Takahashi Becomes American

Teacher Earns U.S. Citizenship After 32 Years


Bryce Windsor

In his Art 1 class, Manabu Takahashi teaches about 2D and 3D shapes on Sept. 13. Takahashi has been an art teacher for eight years. “I was teaching students on still life projects and how to make things more realistic,” said Takahashi.

Moving to the United States at 4 months old was Manabu Takahashi, one of the art teachers. His parents moved to the United States from Japan for his dad’s job, relocating to St. Louis.

“My parents were actually living in the United States before I was born, but they took me home to Japan because they wanted me to be born a Japanese citizen. They came back to America after that,” said Takahashi.

On August 22, Takahashi became an American Citizen after living in the United States for 32 years.

 “I could have done it earlier, but I waited mainly for a lot of personal reasons,” said Takahashi. “I just realized as an adult, it’s really time I take responsibility, take action and become part of the society. I needed to be able to vote and partake in the necessary actions, so that’s why I decided to become a citizen now at age 32.”

Takahashi said he got asked a lot why he waited so long to become a citizen. He was even asked while at his nationalizing ceremony.

“A lady from China asked, ‘It’s about identity isn’t it?’ I realized I didn’t want to let go of being Japanese. My family and I, that’s kind of our connection that we are Japanese,” said Takahashi. “I guess I had a little bit of fear that by becoming American I might lose that. But now that I’m an American, I don’t feel like that. Now, it’s totally OK.”

Takahashi said he grew up with many Japanese customs in his household, because his parents wanted their children to experience the traditions.

“My Japanese home is not the typical Japanese home, but they did try to keep some of the tradition growing up. But it’s just little things here and there that we did growing up relating to Japanese customs,” said Takahashi.

At every meal, a Japanese phrase was said, and every time someone walked into a house, shoes came off and a phrase was said, which is similar to just saying I’m home. In many Japanese households, they have different relationships with their parents than Americans do.

“I didn’t have that close relationship that most American families had, such as we never said, ‘I love you’ to each other growing up,” said Takahashi.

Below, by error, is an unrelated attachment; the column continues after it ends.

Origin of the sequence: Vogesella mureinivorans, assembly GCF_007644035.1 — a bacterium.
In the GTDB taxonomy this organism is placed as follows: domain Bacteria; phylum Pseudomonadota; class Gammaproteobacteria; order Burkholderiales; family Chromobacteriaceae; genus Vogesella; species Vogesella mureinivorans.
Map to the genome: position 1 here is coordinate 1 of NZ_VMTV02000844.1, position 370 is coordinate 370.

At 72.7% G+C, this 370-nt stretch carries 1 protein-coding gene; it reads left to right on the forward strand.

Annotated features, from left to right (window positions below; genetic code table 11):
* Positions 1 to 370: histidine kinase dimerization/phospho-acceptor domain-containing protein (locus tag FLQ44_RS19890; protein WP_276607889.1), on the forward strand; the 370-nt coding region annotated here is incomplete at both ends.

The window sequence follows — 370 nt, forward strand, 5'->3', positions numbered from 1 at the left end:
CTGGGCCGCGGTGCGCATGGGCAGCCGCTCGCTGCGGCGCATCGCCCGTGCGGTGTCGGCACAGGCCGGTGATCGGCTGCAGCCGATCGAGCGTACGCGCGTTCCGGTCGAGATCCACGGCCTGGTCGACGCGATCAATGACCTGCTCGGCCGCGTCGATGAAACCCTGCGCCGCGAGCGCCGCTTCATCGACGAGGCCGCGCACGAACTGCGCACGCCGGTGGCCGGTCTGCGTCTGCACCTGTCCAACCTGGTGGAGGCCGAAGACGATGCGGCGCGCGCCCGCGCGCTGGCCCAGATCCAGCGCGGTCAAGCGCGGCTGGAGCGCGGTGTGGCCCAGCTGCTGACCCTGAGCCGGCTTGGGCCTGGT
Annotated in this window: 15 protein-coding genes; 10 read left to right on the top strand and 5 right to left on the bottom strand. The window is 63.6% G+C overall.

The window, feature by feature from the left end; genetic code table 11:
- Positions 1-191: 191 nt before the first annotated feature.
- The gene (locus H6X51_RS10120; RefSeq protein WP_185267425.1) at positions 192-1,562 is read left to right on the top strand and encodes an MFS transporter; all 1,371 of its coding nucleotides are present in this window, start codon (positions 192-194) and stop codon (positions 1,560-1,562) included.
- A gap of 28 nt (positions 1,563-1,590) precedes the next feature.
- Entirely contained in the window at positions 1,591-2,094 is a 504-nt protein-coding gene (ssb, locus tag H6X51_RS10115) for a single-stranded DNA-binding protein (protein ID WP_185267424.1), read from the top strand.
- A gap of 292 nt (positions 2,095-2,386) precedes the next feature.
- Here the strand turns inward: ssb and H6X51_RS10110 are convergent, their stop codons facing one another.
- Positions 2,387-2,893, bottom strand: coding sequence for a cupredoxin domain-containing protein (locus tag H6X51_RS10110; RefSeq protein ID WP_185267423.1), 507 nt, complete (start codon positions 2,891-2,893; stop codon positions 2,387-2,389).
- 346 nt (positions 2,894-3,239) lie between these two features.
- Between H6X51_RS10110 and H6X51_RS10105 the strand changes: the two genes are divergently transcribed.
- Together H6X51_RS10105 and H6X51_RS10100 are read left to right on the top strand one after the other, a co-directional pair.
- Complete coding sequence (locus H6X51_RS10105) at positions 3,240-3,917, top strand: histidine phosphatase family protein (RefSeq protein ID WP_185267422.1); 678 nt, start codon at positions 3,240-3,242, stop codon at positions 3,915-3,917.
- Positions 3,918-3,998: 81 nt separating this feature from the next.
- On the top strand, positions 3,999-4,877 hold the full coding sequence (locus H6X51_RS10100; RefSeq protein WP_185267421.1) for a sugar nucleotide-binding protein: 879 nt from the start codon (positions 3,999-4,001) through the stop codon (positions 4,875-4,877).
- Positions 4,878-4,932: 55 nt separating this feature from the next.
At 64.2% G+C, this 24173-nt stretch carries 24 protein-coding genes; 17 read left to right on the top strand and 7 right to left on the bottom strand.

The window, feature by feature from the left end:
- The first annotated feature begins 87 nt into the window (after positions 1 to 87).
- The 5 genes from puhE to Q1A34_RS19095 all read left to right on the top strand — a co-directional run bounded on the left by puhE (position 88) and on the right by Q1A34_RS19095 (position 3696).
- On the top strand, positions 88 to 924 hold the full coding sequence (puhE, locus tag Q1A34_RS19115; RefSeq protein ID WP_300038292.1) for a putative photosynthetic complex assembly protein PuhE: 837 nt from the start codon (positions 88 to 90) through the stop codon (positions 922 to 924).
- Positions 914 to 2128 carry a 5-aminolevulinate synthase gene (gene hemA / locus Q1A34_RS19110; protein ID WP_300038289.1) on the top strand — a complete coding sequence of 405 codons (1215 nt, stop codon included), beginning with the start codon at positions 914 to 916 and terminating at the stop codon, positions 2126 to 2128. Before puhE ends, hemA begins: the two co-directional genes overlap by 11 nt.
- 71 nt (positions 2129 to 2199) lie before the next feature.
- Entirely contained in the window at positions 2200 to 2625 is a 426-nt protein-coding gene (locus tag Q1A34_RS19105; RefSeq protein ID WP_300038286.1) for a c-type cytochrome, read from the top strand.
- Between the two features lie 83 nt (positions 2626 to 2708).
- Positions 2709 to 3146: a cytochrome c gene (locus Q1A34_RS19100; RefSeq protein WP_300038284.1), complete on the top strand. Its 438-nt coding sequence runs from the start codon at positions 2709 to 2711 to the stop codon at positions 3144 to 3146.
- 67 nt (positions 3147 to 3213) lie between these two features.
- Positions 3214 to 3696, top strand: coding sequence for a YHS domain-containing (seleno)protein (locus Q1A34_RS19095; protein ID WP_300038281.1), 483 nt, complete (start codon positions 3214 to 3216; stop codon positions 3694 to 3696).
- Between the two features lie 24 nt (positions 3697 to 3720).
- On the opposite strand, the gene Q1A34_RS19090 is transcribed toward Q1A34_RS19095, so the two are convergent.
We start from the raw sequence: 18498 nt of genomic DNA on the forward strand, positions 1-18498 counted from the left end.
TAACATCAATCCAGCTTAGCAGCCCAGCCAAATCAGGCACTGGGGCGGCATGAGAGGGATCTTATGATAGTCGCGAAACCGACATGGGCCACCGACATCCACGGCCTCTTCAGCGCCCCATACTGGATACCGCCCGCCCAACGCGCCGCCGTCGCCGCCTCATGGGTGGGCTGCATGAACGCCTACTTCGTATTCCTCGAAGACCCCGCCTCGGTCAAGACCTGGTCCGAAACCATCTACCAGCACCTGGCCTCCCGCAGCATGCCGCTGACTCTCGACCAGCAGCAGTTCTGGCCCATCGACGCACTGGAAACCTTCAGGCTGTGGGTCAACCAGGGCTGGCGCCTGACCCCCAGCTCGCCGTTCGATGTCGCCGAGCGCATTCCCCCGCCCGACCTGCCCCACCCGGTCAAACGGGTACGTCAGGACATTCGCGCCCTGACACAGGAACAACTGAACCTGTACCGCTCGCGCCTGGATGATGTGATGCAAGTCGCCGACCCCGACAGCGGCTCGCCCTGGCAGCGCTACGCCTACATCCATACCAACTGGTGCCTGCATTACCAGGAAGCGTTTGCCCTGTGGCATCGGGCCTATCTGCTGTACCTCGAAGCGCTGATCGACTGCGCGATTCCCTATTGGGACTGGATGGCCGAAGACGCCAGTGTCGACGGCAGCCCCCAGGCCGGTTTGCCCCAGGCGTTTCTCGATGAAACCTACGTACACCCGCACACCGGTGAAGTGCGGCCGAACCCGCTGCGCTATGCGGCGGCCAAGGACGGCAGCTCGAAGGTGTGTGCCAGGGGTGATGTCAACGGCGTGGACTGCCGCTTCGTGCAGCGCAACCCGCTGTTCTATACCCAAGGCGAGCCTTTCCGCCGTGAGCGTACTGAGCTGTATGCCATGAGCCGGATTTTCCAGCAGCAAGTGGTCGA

He went to Japan a couple of times when he was younger, but the last time he went was in 2007 to visit his brother’s family.

“I can speak to my parents in Japanese, but I call it broken Japanese, and it’s funny they have broken English, too, and so we kind of meet in the middle. However, that’s just because I’m losing it. I don’t practice it, so gradually it fades away,” said Takahashi.

The students who had Takahashi were very proud and excited for him.

“Takahashi had shared his journey with us in class, and he even missed a few days of school for it. I was super excited when I found out, because I know it means a lot to him, and he had been working toward it for a while,” said senior Bristol Riley.

When Takahashi was being nationalized, there were 50 other immigrants being nationalized as well. Gaining citizenship in the United States meant giving up his Japanese citizenship.

“We were at the courthouse, and the judge comes in with all of the other immigration officers. They call your name and the judge talks about all of the privileges of being a U.S. citizen. Then, the judge will approve your citizenship. After that, it’s official, and you get a little certificate,” said Takahashi.

Takahashi said his family and friends were also very proud of him.

 “My family came to my ceremony, and so did Mr. Brent, who is a very close friend. It was very nice, and everyone was proud. It was a very exciting and heartwarming feeling just to know that when you take the oath and once you’re finished, that you are a new citizen,” said Takahashi.

U.S. immigration originally told Takahashi he had to wait nine months for his form to be reviewed, however, it only took three weeks, according to Takahashi.

“When you’re trying to become a U.S. citizen, I’d say the biggest thing is you have to be patient, and that can be difficult,” said Takahashi.